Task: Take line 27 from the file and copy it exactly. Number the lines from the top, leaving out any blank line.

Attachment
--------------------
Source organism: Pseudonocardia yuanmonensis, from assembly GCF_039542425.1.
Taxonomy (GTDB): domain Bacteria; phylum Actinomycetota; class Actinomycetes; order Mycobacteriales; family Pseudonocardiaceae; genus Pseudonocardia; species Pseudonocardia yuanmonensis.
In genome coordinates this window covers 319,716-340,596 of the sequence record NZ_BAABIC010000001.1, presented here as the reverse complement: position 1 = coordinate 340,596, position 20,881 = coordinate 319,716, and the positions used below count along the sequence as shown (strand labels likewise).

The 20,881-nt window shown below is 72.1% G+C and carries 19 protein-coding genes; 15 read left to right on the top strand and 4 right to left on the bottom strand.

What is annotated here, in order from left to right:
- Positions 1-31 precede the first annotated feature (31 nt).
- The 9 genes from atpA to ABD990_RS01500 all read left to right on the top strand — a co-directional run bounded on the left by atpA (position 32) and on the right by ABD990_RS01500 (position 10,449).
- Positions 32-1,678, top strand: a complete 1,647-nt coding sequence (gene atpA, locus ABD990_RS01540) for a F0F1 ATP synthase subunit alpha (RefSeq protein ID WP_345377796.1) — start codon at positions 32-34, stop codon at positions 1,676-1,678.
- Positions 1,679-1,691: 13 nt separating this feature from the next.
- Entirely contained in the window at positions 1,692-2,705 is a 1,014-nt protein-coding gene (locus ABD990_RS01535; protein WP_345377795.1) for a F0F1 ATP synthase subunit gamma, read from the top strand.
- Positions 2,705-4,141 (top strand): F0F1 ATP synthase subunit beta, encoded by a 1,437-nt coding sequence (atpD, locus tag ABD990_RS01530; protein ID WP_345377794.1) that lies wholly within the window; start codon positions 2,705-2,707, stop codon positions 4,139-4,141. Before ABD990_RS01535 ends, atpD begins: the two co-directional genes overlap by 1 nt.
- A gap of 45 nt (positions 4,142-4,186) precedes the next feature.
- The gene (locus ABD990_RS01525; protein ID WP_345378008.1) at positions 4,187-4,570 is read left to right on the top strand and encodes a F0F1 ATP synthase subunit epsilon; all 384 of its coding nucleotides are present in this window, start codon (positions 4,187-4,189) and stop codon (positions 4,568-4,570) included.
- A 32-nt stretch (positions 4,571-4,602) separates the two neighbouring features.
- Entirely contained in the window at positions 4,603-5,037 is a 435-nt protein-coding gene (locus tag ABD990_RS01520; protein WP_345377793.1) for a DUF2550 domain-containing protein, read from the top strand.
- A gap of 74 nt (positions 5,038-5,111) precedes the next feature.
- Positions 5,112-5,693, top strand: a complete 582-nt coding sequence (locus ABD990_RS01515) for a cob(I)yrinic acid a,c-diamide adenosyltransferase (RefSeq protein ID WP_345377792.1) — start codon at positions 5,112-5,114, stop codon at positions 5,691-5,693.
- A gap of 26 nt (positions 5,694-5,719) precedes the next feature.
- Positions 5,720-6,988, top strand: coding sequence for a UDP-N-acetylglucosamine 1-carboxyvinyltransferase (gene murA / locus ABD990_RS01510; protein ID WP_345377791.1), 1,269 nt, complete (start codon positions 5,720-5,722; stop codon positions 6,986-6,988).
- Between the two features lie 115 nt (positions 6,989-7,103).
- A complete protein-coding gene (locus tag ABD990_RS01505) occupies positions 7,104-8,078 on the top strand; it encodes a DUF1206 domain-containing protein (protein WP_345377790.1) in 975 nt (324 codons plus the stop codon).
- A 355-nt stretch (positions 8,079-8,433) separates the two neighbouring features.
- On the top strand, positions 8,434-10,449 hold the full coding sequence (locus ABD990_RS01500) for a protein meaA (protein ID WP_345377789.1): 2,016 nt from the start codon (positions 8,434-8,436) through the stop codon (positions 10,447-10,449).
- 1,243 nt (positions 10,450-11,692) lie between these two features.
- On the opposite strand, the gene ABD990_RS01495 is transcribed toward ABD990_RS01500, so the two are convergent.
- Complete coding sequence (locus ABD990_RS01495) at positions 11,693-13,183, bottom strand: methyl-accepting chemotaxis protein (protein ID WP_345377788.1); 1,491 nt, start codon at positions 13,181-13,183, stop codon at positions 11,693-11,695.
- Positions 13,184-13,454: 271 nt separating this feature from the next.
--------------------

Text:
- Positions 13,184-13,454: 271 nt separating this feature from the next.